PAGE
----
Title: The Artist and the Soldier
Author: Angelle Petta
Publisher: Warren Publishing
Release Date: May 1, 2018
Genre(s): M/M Historical, Romance
Page Count: 336
Reviewed by: CrabbyPatty
Heat Level: 2.5 flames out of 5
Rating: 3.5 stars out of 5
It’s 1938. Bastian Fisher and Max Amsel meet at Camp Siegfried, an American Nazi facility. Neither have any idea what to do with their blooming, confusing feelings for one another. Before they can begin to understand, the pair are yanked apart and forced in opposite directions.
Five years later, during the heart of World War II, Bastian’s army platoon lands in Salerno, Italy. Max is in Nazi-occupied Rome where he has negotiated a plan to hire Jews on as ‘extras’ in a movie—an elaborate ruse to escape the Nazis. Brought together by fate and war, Bastian and Max find one another again in Rome.
Exploring the true stories of Camp Siegfried and the making of the film, La Puerta del Cielo, The Artist and the Soldier is intense and fast moving, and sheds light on largely untouched stories in American and Italian history.
Being a history nut, this story is right in my wheelhouse and I am intrigued by the two relatively unknown events Petta brings to light. As youth, Bastian and Max meet at Camp Siegfried where, yes, like-minded Germans sent their boys to summer camp to be indoctrinated with Hitler’s plans for Germany in a pseudo-military setting. The two boys form an unlikely friendship and begin exploring their feelings for one another only to separate on the cusp of WWII – Bastian enlisting in the army and Max returning to his family’s ancestral roots in Rome and studying film.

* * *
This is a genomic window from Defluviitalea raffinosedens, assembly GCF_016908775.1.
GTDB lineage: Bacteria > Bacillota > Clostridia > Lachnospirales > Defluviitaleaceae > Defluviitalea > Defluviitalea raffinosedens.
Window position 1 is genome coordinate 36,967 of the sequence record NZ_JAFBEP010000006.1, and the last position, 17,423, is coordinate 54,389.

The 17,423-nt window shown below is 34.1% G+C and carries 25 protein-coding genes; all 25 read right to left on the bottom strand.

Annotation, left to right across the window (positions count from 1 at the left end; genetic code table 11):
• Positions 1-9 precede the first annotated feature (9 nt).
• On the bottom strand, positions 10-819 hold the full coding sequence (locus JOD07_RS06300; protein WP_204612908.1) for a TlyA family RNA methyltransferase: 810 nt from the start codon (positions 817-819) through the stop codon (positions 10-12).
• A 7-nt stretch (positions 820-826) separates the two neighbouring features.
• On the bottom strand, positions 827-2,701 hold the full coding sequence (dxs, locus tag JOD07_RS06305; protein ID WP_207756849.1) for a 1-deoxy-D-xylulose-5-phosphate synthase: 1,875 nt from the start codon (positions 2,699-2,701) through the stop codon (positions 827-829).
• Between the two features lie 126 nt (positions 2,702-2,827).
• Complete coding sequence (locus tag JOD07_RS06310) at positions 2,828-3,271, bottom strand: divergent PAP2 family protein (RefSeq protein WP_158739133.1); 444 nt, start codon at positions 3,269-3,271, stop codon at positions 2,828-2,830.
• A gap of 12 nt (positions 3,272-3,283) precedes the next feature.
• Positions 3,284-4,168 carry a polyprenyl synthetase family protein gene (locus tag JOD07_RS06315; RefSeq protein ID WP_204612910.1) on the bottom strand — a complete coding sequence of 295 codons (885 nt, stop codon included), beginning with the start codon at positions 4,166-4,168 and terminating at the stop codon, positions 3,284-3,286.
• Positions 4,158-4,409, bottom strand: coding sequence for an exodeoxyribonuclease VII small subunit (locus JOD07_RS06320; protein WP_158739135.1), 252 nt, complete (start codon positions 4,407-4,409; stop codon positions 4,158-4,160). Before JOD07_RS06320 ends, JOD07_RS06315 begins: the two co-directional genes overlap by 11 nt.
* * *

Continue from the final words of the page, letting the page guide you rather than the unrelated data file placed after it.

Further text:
They meet up again during the war in German-occupied Rome where Bastian is intelligence gathering and Max is involved in filming La Puerta del Cielo, a movie from Italian filmmaker Vittorio De Sica that employed hundreds of Jews to save them from the Germans.
I would give the plot of this book very high marks because of its originality, and the various actions scenes are well-done and very interesting to read. Where the story worked less successfully for me was in the love story. There’s a lot of “tell” versus “show” and while I feel we learn a lot about the characters’ backgrounds and actions, there is less in-depth emotional development of the characters and the dialogue is a bit stilted. In addition, a few plot points seemed … odd
- After Bastian and Max first have sex, upon their return to New York, Bastian then has sex with Max’s mother the same day. Also, Bastian’s sister Ilsa is a nurse, who just happens to find Bastian in Italy against all odds.
My rating is 3.5 stars and I think any reader who enjoys historical romance will want to take a look at this story. I will definitely look forward to Petta’s next book.
Max supposed Bastian was right. They didn’t know, or need to know, what happened next. The life they chose to lead, or not lead, was not pre-scripted. They could do with it what they wanted. The thought comforted Max as he drifted off to sleep, next to Bastian, their hands intertwined into a bouquet of fingers. And once the war was over; a war that had attempted to take away people’s humanity, their spirit, their faith; once grave stones were carved and the dead remembered, once the ever gnawing hunger dampened and bellies were almost full again, once children were born who had not lived through it, Max and Bastian would have this night, this moment, precious and maybe ill-conceived, it could not be taken away.